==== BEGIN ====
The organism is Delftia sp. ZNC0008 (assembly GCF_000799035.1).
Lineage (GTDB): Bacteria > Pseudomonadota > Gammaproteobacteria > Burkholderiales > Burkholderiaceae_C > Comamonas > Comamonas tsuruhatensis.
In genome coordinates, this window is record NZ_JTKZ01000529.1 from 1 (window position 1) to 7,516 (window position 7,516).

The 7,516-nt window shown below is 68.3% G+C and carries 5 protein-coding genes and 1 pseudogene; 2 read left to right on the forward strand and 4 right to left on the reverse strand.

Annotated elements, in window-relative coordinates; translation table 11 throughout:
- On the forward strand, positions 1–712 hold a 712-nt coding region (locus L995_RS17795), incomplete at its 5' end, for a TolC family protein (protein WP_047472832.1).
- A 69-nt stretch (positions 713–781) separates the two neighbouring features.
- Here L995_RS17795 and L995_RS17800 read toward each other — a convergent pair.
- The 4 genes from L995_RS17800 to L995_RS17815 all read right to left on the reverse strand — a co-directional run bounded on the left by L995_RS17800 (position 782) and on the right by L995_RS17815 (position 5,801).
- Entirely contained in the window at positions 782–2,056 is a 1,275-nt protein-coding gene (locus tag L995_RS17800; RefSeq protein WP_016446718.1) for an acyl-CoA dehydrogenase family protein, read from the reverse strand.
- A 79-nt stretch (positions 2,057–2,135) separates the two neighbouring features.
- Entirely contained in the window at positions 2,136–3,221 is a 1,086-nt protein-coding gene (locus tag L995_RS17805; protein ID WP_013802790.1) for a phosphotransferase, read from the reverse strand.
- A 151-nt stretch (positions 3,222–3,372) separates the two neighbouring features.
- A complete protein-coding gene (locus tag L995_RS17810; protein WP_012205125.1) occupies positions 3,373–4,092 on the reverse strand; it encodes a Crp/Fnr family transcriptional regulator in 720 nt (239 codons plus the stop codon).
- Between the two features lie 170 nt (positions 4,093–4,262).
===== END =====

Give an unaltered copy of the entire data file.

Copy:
The organism is Delftia sp. ZNC0008 (assembly GCF_000799035.1).
Lineage (GTDB): Bacteria > Pseudomonadota > Gammaproteobacteria > Burkholderiales > Burkholderiaceae_C > Comamonas > Comamonas tsuruhatensis.
In genome coordinates, this window is record NZ_JTKZ01000529.1 from 1 (window position 1) to 7,516 (window position 7,516).

The 7,516-nt window shown below is 68.3% G+C and carries 5 protein-coding genes and 1 pseudogene; 2 read left to right on the forward strand and 4 right to left on the reverse strand.

Annotated elements, in window-relative coordinates; translation table 11 throughout:
- On the forward strand, positions 1–712 hold a 712-nt coding region (locus L995_RS17795), incomplete at its 5' end, for a TolC family protein (protein WP_047472832.1).
- A 69-nt stretch (positions 713–781) separates the two neighbouring features.
- Here L995_RS17795 and L995_RS17800 read toward each other — a convergent pair.
- The 4 genes from L995_RS17800 to L995_RS17815 all read right to left on the reverse strand — a co-directional run bounded on the left by L995_RS17800 (position 782) and on the right by L995_RS17815 (position 5,801).
- Entirely contained in the window at positions 782–2,056 is a 1,275-nt protein-coding gene (locus tag L995_RS17800; RefSeq protein WP_016446718.1) for an acyl-CoA dehydrogenase family protein, read from the reverse strand.
- A 79-nt stretch (positions 2,057–2,135) separates the two neighbouring features.
- Entirely contained in the window at positions 2,136–3,221 is a 1,086-nt protein-coding gene (locus tag L995_RS17805; protein ID WP_013802790.1) for a phosphotransferase, read from the reverse strand.
- A 151-nt stretch (positions 3,222–3,372) separates the two neighbouring features.
- A complete protein-coding gene (locus tag L995_RS17810; protein WP_012205125.1) occupies positions 3,373–4,092 on the reverse strand; it encodes a Crp/Fnr family transcriptional regulator in 720 nt (239 codons plus the stop codon).
- Between the two features lie 170 nt (positions 4,093–4,262).